US Report: Yahoo! clobbers Wall Street

Yahoo! destroyed analysts' expectations yesterday by returning a profit of $8.

Yahoo! destroyed analysts' expectations yesterday by returning a profit of $8.1m (£4.9m), or 15 cents a share, on sales of $41.2m (£25.1m) in its second quarter. Yahoo! shares fell 4 13/16 to 186 3/16 ahead of the earnings report.

First Call consensus expected the search engine firm to return a profit of 9 cents a share in the quarter. Even optimistic "whisper" numbers winding through Wall Street Wednesday only had Yahoo! earning 12 cents a share in the quarter.

Yahoo! also announced a 2-for-1 stock split and has entered into an agreement for a $250m (£152.4m) private placement of common stock to Softbank Holdings.

"It's just another fantastic quarter," said Derek Brown, an analyst at Volpe Brown Whelan & Co. "Once again, they've finished well ahead of all the expectations."

Yahoo!'s traffic improved to an average of 115 million page views per day in June, up from 95 million page views per day in March.

The surprisingly good earnings report continues Yahoo!'s streak as one of the few Internet companies that consistently beats Street estimates. Many analysts had predicted that missing or merely meeting the consensus number would result in a broad-based Internet selling frenzy.

But once Yahoo!'s numbers hit the wire, all the major Internet stocks including Amazon.com, Excite, Netscape and Lycos soared in after-market trading.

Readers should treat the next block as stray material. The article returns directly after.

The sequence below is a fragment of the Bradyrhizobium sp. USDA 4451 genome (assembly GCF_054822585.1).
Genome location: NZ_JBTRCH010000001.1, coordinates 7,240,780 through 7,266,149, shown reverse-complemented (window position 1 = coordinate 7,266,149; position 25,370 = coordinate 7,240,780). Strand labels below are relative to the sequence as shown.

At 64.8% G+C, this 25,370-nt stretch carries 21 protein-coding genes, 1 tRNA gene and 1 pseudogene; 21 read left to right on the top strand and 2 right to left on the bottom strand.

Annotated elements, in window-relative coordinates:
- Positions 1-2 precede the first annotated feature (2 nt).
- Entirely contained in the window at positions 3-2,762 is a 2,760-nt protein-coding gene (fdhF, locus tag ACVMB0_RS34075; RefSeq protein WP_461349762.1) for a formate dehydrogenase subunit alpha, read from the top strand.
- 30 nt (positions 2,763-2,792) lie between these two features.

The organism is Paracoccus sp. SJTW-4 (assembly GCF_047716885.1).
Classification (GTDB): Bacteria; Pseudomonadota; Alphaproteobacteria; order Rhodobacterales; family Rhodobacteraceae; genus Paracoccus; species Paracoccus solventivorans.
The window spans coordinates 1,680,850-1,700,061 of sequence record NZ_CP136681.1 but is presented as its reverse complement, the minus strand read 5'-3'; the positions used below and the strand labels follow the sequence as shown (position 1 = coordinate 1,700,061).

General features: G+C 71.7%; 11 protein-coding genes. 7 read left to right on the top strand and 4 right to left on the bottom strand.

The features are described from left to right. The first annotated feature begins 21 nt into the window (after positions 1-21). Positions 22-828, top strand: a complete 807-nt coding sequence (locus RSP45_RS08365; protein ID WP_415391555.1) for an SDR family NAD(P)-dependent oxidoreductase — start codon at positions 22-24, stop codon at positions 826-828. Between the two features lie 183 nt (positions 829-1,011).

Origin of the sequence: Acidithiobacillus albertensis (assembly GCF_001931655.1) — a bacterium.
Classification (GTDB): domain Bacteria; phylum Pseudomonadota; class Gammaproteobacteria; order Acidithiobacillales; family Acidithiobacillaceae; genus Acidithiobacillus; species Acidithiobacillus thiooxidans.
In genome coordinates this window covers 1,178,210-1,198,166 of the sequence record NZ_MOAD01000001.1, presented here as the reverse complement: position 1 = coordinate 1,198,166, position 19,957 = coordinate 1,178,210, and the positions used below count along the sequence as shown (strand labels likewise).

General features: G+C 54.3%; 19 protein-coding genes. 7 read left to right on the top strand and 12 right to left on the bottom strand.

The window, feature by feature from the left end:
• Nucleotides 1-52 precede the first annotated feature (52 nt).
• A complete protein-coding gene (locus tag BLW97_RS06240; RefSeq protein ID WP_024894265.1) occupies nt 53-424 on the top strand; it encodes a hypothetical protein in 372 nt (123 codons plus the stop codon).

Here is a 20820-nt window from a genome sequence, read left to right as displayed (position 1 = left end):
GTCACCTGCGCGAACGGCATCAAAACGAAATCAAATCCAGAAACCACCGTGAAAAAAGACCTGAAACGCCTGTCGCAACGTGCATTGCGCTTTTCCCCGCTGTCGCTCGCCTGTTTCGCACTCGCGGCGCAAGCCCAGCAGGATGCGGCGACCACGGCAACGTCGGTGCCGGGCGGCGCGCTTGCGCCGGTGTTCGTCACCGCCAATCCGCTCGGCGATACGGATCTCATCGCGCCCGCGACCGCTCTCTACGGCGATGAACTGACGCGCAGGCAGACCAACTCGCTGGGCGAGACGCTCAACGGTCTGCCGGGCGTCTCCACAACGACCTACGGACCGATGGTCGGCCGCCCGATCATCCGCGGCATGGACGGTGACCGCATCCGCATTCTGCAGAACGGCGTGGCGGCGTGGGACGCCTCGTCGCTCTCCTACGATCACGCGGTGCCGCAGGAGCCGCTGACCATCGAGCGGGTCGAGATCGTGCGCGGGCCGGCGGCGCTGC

Yahoo! shares have nearly doubled in the past five weeks, surging from 100 in early June to a 52-week high of 207 last week. The stock was trading at 22 9/16 one year ago.

"While we maintained our leadership position in audience reach among work users and continued to experience popularity among home users, we had significant growth in the number of registered Yahoo! members during the quarter," CEO Tim Koogle in a prepared release.

Last quarter, Yahoo! earned $4.2m (£2.56m), or 8 cents a share, on sales of $30m (£18.3m). In the second quarter of 1997, it lost $21m (£12.8m), or 50 cents a share, on sales of $14m (£8.53m).

Analyst expect Web advertising revenue to increase to more than $8bn (£4.88bn) by 2003.

SoftBank Holdings also has a controlling influence in Ziff-Davis, the owners and publishers of ZDNet UK.

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